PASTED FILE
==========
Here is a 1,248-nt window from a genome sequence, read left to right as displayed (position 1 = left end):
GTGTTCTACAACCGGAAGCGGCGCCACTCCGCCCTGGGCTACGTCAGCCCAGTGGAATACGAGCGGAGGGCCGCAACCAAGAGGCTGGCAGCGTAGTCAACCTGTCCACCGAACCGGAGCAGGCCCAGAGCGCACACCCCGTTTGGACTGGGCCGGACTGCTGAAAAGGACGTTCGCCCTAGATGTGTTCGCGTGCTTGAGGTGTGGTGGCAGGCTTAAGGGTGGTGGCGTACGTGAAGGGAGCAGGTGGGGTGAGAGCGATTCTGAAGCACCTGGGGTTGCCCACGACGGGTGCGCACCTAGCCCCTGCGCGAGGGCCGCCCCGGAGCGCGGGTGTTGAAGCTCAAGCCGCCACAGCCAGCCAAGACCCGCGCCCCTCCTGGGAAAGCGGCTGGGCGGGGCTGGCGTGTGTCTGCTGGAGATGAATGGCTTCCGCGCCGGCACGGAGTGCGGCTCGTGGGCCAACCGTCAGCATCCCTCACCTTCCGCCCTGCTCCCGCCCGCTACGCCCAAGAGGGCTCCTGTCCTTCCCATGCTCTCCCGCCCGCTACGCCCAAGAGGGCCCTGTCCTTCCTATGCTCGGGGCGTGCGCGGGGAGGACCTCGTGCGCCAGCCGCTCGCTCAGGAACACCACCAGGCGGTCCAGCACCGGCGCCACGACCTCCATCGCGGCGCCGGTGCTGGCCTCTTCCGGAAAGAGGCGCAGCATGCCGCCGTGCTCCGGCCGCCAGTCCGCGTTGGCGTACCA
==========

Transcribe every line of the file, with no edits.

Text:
Here is a 1,248-nt window from a genome sequence, read left to right as displayed (position 1 = left end):
GTGTTCTACAACCGGAAGCGGCGCCACTCCGCCCTGGGCTACGTCAGCCCAGTGGAATACGAGCGGAGGGCCGCAACCAAGAGGCTGGCAGCGTAGTCAACCTGTCCACCGAACCGGAGCAGGCCCAGAGCGCACACCCCGTTTGGACTGGGCCGGACTGCTGAAAAGGACGTTCGCCCTAGATGTGTTCGCGTGCTTGAGGTGTGGTGGCAGGCTTAAGGGTGGTGGCGTACGTGAAGGGAGCAGGTGGGGTGAGAGCGATTCTGAAGCACCTGGGGTTGCCCACGACGGGTGCGCACCTAGCCCCTGCGCGAGGGCCGCCCCGGAGCGCGGGTGTTGAAGCTCAAGCCGCCACAGCCAGCCAAGACCCGCGCCCCTCCTGGGAAAGCGGCTGGGCGGGGCTGGCGTGTGTCTGCTGGAGATGAATGGCTTCCGCGCCGGCACGGAGTGCGGCTCGTGGGCCAACCGTCAGCATCCCTCACCTTCCGCCCTGCTCCCGCCCGCTACGCCCAAGAGGGCTCCTGTCCTTCCCATGCTCTCCCGCCCGCTACGCCCAAGAGGGCCCTGTCCTTCCTATGCTCGGGGCGTGCGCGGGGAGGACCTCGTGCGCCAGCCGCTCGCTCAGGAACACCACCAGGCGGTCCAGCACCGGCGCCACGACCTCCATCGCGGCGCCGGTGCTGGCCTCTTCCGGAAAGAGGCGCAGCATGCCGCCGTGCTCCGGCCGCCAGTCCGCGTTGGCGTACCA